As you will know 14 Squadron moved up and down the Desert, moving in and out of various locations as the advancing and retreating took place. January 1942 we were at Gambut, an airfield much used by the Luftwaffe and the Italians. In fact, in their haste to leave, the Germans had kindly left some motorbikes behind and a very good friend of mine, LAC Maurice Best (Flight Mechanic E), and myself ‘acquired’ one each. We often spent our off-duty time exploring the area around Gambut on our motorbikes. There is an escarpment running through the area, and on one particular occasion we found a quite well-hidden cave in the escarpment. We entered the cave and found that it had been used by a German Film Unit for working on films, probably propaganda films of German Forces in action on the Desert, and of British and Indian troops captured out in the Desert etc. We had a good rummage around the cave and left with a few bits and pieces. It was 2 or 3 days later that we heard the cave had been discovered by some other people, and the place exploded while they were in there. It was, of course, booby trapped. How lucky can you get?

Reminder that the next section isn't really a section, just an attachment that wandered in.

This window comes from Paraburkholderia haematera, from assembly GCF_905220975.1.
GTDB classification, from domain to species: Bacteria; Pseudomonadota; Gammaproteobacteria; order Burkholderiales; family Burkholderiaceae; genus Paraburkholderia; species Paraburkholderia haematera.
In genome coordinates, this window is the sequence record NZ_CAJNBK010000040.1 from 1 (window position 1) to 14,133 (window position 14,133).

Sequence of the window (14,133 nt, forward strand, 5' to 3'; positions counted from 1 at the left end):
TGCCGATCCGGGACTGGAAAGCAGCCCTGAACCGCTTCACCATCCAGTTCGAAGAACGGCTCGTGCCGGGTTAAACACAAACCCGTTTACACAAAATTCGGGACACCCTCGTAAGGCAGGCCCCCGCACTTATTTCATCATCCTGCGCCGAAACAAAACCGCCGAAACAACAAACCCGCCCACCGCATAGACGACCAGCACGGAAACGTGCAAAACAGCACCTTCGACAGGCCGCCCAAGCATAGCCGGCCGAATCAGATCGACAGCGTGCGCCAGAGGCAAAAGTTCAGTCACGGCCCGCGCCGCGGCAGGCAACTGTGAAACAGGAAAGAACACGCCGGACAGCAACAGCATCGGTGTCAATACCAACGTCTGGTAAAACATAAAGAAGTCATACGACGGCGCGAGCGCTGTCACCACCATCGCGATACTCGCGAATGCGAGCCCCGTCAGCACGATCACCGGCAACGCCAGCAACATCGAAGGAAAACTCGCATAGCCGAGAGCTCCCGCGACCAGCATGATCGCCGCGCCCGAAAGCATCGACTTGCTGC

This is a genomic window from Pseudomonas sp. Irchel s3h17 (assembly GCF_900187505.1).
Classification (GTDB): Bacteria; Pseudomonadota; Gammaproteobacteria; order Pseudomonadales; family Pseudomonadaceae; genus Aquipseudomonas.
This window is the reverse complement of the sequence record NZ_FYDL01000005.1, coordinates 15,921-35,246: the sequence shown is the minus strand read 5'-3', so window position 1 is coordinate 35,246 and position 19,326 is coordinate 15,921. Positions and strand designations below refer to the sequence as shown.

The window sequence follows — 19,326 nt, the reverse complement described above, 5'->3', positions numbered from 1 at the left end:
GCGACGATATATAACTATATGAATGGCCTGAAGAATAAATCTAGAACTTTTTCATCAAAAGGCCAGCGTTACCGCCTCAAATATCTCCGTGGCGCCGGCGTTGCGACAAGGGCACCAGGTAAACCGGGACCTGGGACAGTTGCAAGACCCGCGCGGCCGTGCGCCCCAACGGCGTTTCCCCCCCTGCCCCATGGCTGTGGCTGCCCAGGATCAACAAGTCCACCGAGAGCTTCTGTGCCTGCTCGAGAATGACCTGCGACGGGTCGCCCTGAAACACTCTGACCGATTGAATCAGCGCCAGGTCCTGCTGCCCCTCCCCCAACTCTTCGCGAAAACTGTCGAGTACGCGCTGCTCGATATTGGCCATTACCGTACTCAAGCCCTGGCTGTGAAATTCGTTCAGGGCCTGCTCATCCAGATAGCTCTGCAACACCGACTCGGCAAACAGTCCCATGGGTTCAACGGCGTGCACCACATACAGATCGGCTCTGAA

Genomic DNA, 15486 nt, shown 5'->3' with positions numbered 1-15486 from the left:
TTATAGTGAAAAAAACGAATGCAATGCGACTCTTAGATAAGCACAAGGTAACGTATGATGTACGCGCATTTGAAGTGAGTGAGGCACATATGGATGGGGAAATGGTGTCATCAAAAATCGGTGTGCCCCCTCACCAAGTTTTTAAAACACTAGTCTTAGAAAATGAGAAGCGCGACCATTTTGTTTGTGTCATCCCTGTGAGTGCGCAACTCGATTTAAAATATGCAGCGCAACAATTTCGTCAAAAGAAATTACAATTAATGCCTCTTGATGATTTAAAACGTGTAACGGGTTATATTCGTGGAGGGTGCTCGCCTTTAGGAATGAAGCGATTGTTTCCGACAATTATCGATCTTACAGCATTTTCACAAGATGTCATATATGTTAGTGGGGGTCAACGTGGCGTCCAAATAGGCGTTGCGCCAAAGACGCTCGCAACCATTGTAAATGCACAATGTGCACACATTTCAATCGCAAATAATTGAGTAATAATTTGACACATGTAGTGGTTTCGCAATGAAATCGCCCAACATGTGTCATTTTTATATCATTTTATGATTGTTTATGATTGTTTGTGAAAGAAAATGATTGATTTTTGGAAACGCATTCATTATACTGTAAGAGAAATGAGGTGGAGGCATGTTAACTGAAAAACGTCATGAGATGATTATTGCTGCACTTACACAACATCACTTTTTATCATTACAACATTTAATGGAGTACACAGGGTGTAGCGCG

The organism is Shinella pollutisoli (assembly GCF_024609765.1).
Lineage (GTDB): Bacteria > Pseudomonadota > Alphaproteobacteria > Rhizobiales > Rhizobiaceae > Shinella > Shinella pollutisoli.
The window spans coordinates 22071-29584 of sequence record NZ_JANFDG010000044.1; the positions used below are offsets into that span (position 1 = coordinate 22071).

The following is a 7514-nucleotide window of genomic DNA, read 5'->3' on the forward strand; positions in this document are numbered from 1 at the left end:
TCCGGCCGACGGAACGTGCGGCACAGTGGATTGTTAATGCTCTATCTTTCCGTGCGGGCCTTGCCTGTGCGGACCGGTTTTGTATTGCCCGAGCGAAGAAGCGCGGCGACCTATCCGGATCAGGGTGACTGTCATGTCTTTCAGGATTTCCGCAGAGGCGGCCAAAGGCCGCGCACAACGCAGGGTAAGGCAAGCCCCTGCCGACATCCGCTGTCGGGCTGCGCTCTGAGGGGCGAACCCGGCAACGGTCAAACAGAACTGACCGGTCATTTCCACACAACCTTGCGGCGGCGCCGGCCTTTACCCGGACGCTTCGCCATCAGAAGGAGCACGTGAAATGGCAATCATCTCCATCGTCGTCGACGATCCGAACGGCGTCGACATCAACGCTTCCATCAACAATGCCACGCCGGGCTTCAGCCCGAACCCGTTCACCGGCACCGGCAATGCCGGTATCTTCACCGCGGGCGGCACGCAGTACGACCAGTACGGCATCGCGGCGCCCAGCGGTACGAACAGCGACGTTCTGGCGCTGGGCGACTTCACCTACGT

On the way back we came across a knocked-out German tank, and in its locker we found sliced bread wrapped in foil, perfectly preserved: a luxury indeed. We never ever got bread on the Desert, only rock-hard biscuits. We also found 3 green cubes about 3 inches square - they were concentrated soup cubes. We handed these to the Cookhouse Tent, they made a considerable amount of soup with them. A small footnote here - food on the Desert was normally very grim, to say the least, and not much of it. For example, our menu for Christmas Day 1941 was cold tinned herring for breakfast at 7 a.m., and the last meal of the day was served at 2 p.m. and consisted of Bully Beef and biscuits, and you had to make sure you were at the Cookhouse Tent on time, or you got nothing!


Adventure In The Western Desert, June 1942

R G Dawson 

During June 1942 14 Squadron was operating from a desert landing ground near Sollum in Libya and although under frequent attack from low-flying ME 109's this was not the main concern: the Afrika Korps was just about to break through the 8th Army defensive line adjacent to, and around, Tobruk.  This did in fact, happen soon enough and the whole of the front totally collapsed, leaving all squadrons operating in that area in danger of being quickly overrun and their aircraft destroyed.  In the absence of any specific instructions from HQ, the CO decided that all our aircraft (Blenheims) should take off immediately and fly east until they found a landing-strip that could accommodate them as near as possible to the RAF HQ at Burg-el-Arab.